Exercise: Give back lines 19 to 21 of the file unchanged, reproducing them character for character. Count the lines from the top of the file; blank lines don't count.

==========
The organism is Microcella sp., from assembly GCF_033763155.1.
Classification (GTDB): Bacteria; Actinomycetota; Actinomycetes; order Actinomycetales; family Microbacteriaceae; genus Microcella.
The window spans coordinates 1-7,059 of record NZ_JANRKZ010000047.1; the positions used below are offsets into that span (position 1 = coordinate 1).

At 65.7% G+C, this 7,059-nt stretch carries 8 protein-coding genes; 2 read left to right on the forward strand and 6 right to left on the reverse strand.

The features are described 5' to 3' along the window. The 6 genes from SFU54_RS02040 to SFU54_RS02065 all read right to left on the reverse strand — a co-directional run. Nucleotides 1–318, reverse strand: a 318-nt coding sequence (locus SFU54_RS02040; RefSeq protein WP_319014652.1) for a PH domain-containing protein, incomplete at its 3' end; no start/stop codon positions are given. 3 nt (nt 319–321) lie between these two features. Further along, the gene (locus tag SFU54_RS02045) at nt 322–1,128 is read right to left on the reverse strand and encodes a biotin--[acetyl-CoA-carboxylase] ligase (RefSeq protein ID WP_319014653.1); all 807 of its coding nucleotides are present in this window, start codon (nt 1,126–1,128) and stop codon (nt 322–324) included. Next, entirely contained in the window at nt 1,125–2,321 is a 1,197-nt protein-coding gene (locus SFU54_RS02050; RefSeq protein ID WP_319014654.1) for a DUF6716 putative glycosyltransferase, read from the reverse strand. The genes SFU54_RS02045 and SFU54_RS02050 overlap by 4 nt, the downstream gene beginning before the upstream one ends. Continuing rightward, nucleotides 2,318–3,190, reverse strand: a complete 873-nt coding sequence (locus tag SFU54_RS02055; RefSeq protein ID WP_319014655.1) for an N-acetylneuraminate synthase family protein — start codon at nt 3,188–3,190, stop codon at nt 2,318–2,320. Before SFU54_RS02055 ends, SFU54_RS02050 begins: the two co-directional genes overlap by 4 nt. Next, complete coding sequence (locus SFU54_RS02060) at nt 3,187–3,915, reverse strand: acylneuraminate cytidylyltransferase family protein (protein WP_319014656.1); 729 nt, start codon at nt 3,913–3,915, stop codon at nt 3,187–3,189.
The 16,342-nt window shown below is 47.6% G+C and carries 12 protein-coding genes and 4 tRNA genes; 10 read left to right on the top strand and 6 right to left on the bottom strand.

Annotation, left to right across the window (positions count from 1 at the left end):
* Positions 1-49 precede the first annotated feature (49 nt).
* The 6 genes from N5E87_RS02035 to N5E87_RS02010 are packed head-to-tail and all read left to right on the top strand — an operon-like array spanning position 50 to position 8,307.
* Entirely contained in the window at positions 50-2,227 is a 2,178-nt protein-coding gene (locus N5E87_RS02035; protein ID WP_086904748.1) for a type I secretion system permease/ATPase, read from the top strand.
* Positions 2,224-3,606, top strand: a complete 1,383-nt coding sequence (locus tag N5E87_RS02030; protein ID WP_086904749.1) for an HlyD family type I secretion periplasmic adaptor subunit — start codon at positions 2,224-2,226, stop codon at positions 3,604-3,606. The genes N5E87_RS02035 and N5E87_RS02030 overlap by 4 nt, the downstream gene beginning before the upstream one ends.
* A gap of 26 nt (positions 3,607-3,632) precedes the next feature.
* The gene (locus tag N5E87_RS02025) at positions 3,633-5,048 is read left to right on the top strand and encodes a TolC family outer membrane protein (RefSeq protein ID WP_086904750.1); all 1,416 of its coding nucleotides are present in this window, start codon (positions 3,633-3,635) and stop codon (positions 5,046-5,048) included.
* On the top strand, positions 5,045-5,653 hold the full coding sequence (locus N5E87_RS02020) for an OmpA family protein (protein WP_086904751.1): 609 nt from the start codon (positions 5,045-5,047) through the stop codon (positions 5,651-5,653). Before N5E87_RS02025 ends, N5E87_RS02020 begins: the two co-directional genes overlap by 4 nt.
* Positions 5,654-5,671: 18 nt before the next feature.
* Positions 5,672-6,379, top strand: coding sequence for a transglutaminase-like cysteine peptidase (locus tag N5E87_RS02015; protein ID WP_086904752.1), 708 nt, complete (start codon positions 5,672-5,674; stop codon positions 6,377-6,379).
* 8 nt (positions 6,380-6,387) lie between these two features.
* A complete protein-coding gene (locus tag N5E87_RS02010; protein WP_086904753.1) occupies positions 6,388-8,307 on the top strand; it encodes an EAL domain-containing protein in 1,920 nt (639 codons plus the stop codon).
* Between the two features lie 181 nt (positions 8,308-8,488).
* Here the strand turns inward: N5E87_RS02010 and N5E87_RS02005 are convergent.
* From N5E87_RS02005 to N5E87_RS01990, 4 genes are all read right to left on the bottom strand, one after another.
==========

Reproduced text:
* Between the two features lie 181 nt (positions 8,308-8,488).
* Here the strand turns inward: N5E87_RS02010 and N5E87_RS02005 are convergent.
* From N5E87_RS02005 to N5E87_RS01990, 4 genes are all read right to left on the bottom strand, one after another.